On the Efficiency of Public and Private Health Care Systems: An Application to Alternative Health Policies in the United Kingdom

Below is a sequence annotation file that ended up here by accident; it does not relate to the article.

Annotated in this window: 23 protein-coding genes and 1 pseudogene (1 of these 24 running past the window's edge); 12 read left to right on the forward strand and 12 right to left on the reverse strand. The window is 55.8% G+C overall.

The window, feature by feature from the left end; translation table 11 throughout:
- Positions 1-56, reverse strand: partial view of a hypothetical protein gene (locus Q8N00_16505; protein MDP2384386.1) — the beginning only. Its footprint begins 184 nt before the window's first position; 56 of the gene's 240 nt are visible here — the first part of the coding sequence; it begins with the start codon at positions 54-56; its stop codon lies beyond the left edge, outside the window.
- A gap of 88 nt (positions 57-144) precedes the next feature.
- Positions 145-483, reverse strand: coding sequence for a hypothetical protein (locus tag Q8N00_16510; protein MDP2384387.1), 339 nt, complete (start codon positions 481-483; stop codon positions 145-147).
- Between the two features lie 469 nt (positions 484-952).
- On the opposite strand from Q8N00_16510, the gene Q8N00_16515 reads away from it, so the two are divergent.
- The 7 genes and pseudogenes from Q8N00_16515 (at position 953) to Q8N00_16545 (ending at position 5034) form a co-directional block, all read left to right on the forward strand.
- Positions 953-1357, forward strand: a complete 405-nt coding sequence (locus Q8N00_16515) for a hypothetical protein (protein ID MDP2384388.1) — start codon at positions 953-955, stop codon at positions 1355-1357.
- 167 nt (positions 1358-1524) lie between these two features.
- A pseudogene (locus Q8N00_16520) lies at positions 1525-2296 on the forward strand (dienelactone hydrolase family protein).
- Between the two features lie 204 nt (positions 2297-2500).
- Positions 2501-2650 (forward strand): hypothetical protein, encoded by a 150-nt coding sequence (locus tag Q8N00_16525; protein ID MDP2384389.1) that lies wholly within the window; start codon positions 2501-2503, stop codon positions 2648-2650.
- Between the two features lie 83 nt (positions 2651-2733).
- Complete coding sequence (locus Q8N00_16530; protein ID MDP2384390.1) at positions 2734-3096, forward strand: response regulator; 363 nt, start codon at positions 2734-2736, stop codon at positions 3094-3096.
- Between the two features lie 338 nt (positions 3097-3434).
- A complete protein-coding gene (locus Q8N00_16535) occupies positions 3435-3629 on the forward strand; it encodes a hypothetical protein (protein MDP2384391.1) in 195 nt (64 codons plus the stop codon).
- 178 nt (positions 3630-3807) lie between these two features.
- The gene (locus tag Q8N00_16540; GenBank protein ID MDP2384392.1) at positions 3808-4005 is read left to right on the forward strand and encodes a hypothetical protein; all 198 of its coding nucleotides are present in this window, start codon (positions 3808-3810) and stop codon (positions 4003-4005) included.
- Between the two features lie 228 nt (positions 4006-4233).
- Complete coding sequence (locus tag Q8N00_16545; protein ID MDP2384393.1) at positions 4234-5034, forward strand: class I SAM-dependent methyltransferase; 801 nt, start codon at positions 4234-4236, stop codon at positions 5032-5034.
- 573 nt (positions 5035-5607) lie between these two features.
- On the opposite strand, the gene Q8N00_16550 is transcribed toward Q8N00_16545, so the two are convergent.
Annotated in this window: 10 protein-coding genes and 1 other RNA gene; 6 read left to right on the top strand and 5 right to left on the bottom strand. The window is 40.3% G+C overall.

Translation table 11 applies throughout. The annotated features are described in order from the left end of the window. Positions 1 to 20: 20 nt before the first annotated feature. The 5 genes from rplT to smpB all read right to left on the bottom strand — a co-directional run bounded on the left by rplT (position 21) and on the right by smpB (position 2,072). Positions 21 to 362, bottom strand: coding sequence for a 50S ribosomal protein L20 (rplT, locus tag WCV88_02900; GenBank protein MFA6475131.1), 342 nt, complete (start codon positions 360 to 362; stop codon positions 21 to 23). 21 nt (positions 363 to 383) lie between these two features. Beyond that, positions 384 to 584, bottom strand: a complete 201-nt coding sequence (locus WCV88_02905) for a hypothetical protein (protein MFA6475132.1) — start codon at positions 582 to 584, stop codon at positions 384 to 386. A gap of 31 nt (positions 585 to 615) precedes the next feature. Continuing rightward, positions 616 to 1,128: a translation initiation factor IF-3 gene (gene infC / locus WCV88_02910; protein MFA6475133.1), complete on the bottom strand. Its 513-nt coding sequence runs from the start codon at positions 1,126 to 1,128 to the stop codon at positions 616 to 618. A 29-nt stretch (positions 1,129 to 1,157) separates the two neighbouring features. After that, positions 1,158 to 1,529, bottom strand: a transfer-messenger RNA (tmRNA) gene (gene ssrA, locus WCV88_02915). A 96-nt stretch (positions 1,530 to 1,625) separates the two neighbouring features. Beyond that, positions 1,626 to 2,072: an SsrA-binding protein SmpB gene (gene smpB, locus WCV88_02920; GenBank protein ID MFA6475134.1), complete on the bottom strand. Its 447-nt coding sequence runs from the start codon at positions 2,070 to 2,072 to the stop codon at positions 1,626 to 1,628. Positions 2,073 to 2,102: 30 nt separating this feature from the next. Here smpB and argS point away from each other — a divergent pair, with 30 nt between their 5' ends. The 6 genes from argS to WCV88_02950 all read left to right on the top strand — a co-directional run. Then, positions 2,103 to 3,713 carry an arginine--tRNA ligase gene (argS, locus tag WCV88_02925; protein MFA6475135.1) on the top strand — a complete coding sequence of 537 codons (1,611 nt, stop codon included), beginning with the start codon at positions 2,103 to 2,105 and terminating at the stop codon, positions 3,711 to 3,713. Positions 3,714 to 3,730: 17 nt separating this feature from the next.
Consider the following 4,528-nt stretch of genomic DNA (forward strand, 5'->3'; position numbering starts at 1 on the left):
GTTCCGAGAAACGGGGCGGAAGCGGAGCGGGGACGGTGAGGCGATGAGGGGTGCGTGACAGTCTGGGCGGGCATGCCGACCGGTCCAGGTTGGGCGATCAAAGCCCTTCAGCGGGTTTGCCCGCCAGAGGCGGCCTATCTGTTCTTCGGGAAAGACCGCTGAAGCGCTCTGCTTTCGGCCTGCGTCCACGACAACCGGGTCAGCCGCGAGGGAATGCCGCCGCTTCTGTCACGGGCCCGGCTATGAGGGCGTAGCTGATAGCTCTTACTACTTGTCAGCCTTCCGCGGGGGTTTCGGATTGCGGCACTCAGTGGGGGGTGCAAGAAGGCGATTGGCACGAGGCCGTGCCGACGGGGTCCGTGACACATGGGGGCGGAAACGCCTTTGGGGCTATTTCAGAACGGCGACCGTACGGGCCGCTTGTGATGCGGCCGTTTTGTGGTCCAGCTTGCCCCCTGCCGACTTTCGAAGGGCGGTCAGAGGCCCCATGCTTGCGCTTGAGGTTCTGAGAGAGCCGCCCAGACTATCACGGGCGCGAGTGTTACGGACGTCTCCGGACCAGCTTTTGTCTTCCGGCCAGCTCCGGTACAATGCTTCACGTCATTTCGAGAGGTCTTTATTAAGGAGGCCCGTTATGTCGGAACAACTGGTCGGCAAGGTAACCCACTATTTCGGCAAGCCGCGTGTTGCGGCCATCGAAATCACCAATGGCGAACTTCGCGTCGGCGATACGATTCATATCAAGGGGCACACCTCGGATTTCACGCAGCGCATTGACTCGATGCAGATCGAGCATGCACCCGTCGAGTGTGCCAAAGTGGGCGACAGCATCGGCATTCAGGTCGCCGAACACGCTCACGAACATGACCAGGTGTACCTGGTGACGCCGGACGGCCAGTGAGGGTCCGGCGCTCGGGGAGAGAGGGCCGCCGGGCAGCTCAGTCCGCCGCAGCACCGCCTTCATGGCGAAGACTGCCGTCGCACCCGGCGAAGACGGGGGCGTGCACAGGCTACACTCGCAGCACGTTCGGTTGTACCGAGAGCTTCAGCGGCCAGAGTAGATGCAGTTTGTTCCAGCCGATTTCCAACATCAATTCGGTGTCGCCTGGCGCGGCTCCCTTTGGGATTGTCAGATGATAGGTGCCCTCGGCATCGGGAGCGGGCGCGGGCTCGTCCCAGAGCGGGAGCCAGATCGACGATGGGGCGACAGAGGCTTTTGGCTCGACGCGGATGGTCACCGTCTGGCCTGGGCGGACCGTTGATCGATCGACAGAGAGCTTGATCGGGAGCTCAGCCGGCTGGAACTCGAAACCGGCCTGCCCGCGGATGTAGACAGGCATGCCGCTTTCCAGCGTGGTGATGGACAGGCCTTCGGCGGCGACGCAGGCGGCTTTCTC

Health policy will be a major issue in Britain’s next general election. The Labour government is committed to a substantial increase in funds for the National Health Service (NHS) and has eliminated tax relief for private health insurance. The Conservative Opposition party favors subsidizing private health insurance, though it has pledged to match the government’s funding increases for the NHS. This paper develops and implements a methodology for estimating the welfare effects of increasing public and private health care in the United Kingdom, when these policies are financed either by distortionary taxes or by user fees for the NHS. User fees are currently minimal, and the national health market “clears” by creating waiting costs. In the private sector we assume that prices approximately reflect marginal supply costs, and there are no waiting lists. We find that the welfare change from increasing NHS output could easily be negative, particularly when extra spending is financed by distortionary taxes. In contrast, expanding private health care is always efficiency-improving in our simulations. In our central estimates, increasing private health care by a pound’s worth of output produces an efficiency gain of 55 pence, but increasing national health output produces a net efficiency loss of 32 pence per pound! One reason for these results is that increasing the output of rationed health care has ambiguous effects on the total deadweight losses from waiting costs, but these costs unambiguously fall when the private health sector expands. Financing policies by user fees avoids the efficiency costs of raising distortionary taxes, and it also produces efficiency gains by reducing waiting lists. In fact, increasing national health care output produces an overall efficiency gain in most of our simulations, rather than an efficiency loss, when the policy is financed by higher user fees rather than by distortionary taxes. Still, the policy is generally less efficient than a user fee–financed increase in private health care.
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